On the occasion of the model’s 60th anniversary, Rolex revamped the Cosmograph Daytona collection earlier this year. The update included a range of aesthetical updates, most of them quite subtle as always, and tweaked the mechanical side of things as well. We’ve already gone in-depth with the 126500LN, the classic Oystersteel with white dial and we’re the first to show you the special 126529LN for the 100th anniversary of the famous Le Mans 24-hour race, but we haven’t had the chance to put all different materials side by side. Until today that is, as we will take a look at every available material in the current collection, from Oystersteel to platinum.
I am not going to bore you with the entire history of the iconic Daytona, or listing all the small differences between this and the previous generation. I’m sure most of you are very familiar with the collection’s background and what sets the 1265** generation apart from the outgoing 1165** generation. If not, I happily invite you to check out our archive, and the details of the 2023 collection in the story we did upon the launch at Watches & Wonders this year.
Now that’s out the way, let’s start with something very simple. There are six different material combinations in the current collection, ranging from stainless steel to platinum. The architecture for each one is identical of course, coming in at 40mm in diameter and 11.90mm in height. It’s operated with the Triplock screw-down crown, flanked by a pair of screwed chronograph pushers. The most notable change on the exterior is the inclusion of a metallic band surrounding the Cerachrom bezel (not present on the full-gold models).
Hands-down the most popular model is the Oystersteel reference 126500LN, available with a white dial and black rings around the subdials, or vice versa. This is the classic go-to style of the Daytona, especially with the white dial. The small lip around the bezel makes a world of difference visually, and combined with the black dial gives the white one a proper run for its money to me. But, not to digress too much, that’s something for another time perhaps. Then there’s the two-tone Rolesor model, ref. 126503, which has a solid yellow-gold bezel, crown and pushers. The dial is either white or yellow-gold, or alternatively in black with two different configurations available. The popularity of two-tone steel and gold watches is on the rise as of late, and Rolex of course has a long history in this genre.
Next up are the full-gold variations, in either yellow, white or Everose gold, references 126508, 126509 and 126505. This is perhaps the most versatile set of Daytona’s as they come in a few different dial configurations. Also, not to be overlooked, it’s topped with either a full gold bezel (white, yellow, or rose of course) or a black Cerachrom one. Do keep in mind that if you want a black bezel, this automatically means you get the black Oysterflex strap instead of the Oyster bracelet. The reference numbers are 126515LN for Everose, 126518LN for yellow-gold and 126519LN for white gold. Another speciality in the full-gold sub-collection of the Daytona is the aforementioned 126529LN to celebrate 100 years of Le Mans, with a white gold case, Cerachrom bezel and black dial.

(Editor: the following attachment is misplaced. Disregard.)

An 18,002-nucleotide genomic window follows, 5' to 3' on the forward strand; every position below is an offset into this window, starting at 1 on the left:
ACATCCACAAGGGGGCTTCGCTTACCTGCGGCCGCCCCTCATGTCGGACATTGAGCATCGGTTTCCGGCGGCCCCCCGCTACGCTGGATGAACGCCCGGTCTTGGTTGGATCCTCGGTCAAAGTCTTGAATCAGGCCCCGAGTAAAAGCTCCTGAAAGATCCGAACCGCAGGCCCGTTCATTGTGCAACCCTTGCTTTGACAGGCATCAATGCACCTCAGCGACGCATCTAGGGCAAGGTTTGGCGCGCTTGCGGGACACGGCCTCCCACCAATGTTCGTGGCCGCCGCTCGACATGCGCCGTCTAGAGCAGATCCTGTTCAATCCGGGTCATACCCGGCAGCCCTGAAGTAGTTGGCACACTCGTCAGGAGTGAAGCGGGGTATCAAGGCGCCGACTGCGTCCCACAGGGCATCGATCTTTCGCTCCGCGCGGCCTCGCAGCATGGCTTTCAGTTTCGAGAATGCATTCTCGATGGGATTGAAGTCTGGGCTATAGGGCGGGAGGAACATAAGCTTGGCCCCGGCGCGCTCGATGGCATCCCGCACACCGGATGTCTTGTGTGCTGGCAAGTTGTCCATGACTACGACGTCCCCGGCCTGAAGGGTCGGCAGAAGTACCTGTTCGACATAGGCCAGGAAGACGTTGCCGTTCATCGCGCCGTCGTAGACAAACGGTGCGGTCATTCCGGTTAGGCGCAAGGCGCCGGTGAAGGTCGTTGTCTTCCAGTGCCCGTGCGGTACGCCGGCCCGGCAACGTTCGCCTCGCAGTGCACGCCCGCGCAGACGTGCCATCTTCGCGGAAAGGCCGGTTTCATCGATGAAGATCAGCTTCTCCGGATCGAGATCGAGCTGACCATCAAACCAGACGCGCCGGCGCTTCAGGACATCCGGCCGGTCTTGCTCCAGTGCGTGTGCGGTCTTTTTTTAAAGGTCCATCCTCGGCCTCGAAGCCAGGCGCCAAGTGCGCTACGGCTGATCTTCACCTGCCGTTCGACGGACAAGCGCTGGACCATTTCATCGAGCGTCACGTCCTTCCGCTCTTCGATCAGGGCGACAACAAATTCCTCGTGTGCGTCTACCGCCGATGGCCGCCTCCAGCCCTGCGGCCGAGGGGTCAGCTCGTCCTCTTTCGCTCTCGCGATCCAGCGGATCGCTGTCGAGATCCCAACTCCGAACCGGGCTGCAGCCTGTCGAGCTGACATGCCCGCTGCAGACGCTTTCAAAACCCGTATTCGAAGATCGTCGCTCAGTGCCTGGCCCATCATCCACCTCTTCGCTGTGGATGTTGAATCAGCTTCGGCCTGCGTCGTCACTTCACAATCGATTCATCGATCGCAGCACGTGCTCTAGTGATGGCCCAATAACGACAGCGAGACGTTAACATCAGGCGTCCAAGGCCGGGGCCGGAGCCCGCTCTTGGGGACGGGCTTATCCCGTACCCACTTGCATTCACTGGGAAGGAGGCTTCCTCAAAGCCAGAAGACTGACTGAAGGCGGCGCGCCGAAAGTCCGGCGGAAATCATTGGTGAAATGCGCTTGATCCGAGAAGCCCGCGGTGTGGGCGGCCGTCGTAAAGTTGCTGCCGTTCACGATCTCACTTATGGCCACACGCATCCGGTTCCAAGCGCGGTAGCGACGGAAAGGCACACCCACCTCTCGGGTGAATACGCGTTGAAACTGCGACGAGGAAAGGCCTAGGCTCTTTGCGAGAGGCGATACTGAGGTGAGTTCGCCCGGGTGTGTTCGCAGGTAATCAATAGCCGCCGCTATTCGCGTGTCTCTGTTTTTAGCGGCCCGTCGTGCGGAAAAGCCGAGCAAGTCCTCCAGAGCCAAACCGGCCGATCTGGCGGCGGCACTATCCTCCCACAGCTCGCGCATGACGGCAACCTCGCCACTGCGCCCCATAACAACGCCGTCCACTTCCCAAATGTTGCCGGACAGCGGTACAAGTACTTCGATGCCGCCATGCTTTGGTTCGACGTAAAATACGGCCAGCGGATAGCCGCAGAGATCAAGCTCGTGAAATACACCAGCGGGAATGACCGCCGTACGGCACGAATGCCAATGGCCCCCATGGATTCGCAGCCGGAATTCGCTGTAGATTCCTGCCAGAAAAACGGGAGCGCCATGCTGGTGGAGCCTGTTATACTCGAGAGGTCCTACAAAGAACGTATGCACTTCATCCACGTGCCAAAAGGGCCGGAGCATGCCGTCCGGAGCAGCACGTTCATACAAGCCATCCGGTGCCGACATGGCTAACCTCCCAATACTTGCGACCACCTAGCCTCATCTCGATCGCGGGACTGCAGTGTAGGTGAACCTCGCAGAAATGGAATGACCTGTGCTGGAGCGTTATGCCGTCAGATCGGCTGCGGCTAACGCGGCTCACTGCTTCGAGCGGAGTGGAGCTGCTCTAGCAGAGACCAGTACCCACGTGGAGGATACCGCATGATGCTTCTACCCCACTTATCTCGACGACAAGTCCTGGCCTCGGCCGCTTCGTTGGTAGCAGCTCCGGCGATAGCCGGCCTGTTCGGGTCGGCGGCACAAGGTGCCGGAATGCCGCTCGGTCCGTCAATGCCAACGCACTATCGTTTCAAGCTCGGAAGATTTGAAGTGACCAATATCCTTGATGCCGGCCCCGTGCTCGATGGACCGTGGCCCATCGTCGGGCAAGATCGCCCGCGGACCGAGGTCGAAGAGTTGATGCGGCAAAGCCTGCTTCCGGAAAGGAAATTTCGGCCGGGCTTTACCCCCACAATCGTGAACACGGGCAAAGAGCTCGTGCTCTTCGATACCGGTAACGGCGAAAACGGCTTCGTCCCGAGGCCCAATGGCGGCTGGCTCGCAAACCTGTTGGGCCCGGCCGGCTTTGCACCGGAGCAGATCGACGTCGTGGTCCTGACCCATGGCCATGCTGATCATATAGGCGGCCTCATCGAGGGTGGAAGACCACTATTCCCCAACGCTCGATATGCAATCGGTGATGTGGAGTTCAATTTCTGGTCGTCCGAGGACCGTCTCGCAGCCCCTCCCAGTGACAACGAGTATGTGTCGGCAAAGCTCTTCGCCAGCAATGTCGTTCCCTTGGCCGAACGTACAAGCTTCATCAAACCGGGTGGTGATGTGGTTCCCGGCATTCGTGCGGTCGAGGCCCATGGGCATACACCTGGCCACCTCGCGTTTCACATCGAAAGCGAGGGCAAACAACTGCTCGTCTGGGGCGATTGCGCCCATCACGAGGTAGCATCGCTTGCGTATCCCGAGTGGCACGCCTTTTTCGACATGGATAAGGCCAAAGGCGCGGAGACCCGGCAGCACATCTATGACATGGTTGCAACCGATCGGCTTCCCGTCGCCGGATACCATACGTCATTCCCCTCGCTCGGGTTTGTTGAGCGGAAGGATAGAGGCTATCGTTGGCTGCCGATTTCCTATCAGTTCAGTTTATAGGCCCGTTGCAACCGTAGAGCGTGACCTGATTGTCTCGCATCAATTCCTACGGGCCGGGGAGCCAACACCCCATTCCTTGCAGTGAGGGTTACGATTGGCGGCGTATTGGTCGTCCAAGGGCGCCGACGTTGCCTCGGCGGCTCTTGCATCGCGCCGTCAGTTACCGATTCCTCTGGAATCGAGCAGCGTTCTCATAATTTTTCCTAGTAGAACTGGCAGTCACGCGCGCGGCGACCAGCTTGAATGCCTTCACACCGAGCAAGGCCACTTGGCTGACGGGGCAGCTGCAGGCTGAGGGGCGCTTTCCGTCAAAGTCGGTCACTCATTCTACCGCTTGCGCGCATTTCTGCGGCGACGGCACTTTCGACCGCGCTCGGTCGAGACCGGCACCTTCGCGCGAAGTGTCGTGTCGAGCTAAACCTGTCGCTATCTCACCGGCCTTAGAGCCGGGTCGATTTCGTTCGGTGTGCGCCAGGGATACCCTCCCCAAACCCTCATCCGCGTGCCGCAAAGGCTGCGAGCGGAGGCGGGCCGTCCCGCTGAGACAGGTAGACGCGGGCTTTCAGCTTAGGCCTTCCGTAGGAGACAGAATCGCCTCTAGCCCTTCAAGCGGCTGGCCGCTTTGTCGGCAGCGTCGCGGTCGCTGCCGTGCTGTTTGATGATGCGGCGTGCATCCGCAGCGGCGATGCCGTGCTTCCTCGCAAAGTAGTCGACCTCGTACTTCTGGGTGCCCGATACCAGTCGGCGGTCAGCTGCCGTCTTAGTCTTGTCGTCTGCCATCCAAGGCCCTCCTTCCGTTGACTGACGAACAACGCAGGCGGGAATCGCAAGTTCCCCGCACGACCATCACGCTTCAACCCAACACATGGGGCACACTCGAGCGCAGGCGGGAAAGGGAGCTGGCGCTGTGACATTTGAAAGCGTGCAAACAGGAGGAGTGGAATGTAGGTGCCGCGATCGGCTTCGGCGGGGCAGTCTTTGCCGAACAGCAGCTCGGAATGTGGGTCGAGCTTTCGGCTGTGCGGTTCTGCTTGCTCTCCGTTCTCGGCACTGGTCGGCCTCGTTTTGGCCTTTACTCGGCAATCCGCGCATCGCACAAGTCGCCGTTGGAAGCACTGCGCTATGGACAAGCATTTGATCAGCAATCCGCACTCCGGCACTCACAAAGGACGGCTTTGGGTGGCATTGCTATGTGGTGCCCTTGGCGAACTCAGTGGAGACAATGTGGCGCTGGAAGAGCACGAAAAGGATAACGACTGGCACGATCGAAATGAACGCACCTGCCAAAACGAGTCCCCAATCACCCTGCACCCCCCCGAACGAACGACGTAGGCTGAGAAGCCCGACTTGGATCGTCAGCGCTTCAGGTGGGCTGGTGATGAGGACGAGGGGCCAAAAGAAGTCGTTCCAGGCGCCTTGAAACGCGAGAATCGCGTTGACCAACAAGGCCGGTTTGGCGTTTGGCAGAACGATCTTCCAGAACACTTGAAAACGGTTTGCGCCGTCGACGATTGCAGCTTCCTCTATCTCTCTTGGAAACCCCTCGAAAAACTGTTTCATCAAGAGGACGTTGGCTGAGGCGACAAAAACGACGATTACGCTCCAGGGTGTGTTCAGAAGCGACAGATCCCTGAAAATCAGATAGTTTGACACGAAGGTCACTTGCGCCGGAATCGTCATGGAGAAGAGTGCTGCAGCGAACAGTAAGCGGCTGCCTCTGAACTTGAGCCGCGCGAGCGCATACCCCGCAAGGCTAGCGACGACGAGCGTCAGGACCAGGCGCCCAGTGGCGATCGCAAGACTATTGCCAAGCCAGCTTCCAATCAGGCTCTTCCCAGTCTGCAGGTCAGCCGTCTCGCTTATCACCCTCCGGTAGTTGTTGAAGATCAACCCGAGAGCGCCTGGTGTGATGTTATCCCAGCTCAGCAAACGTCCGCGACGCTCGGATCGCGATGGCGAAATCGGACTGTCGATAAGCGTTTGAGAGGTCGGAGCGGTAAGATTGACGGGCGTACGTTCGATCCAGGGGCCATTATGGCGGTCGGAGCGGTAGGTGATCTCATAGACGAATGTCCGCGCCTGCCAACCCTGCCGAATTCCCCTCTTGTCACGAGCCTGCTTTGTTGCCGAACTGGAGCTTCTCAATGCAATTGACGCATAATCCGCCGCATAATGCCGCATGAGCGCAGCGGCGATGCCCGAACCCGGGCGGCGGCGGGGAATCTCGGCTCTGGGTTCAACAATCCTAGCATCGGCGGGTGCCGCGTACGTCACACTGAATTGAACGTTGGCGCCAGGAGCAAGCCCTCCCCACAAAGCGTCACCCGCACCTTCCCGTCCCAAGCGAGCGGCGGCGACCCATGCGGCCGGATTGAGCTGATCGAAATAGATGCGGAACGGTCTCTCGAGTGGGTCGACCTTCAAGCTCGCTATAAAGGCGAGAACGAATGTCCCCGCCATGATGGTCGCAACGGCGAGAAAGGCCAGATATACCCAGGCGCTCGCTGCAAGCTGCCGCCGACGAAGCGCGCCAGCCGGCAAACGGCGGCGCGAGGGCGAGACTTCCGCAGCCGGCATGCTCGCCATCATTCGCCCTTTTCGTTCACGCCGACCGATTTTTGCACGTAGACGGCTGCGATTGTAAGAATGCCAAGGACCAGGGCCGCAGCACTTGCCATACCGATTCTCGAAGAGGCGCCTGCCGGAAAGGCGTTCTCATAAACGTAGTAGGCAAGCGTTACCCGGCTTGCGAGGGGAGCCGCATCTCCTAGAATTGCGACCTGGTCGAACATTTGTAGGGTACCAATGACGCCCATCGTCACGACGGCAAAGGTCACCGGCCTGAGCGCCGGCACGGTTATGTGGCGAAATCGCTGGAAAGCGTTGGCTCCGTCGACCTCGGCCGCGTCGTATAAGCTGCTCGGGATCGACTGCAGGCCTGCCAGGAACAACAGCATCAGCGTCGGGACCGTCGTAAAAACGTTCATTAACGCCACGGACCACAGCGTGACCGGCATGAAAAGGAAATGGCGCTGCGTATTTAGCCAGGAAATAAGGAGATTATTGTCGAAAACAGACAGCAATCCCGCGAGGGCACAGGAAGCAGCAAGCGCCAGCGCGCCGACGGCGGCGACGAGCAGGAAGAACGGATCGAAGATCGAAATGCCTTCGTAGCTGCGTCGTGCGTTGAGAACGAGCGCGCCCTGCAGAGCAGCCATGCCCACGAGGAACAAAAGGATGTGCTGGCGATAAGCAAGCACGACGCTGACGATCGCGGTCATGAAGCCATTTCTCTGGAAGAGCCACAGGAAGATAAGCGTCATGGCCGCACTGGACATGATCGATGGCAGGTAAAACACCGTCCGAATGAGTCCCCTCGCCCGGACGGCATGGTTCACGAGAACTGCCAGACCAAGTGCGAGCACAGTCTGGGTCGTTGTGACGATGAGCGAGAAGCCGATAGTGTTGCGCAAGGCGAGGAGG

Last but certainly not least, is the full platinum version of the Rolex Daytona, ref. 126506, a watch that comes with a few unique surprises not available on either of the other materials. Starting on the outside, the Cerachrom bezel is now brown instead of black, but it does have the metallic band on the outer edge that’s new to the 1265** generation. The dial is finished in a glossy, sunray-brushed ice-blue, a colour that’s exclusive to platinum when it comes to Rolex watches. If you want, you can also have baguette-cut diamonds as hour markers. To match the brown Cerachrom bezel, the rings surrounding the subdial are also finished in brown. The biggest surprise though, can be seen when you flip over the watch, as this is the first and (so far) only Daytona to come with a sapphire crystal caseback.
Inside the steel, two-tone, full gold or platinum case beats the Calibre 4131 in-house automatic chronograph. An evolution of the Calibre 4130, this now has the patented Chronergy escapement and a blued Parachrom hairspring. The frequency and power reserve are the same, as it beats at a rate of 28,800vph and has a running time of 72 hours. The finishing has been updated as well, although you can only see that on the platinum variant. The platinum ref. 126506 is also the only one to receive a yellow-gold rotor. The bridges are finished with Rolex Côtes de Genève, which has a polished groove between each band.
All are fitted to the Oyster bracelet, yet come in case-corresponding materials of course. So Oystersteel on Oystersteel, Everose on Everose, platinum on platinum and so on. Each one comes with the Oysterlock folding safety clasp and the Easylink comfort extension system. The only exceptions are the full-gold versions of the Daytona, which can also be worn on the super comfy black Oysterflex rubber bracelet. Prices range from EUR 15,100 in Oystersteel, EUR 19,500 in two-tone Rolesor, EUR 32,100 in full gold on Oysterflex to EUR 42,400 in full gold on Oysterbracelet. Dials with diamond hour markers push these prices up a bit further. The price for the platinum version of the Daytona is available upon request only. The white gold special (not limited!) edition for the centennial of the Le Mans endurance race comes at a price of EUR 42,407 before taxes.
Availability of the Rolex Daytona is still limited, even though they’re not limited by number. However, it’s a given that the demand still far outweighs the supply, even though the market took a big dip recently. Regardless, with the update the Rolex Daytona received this year, it is ready for a new stint of active duty for The Crown!
For more information, please visit Rolex.com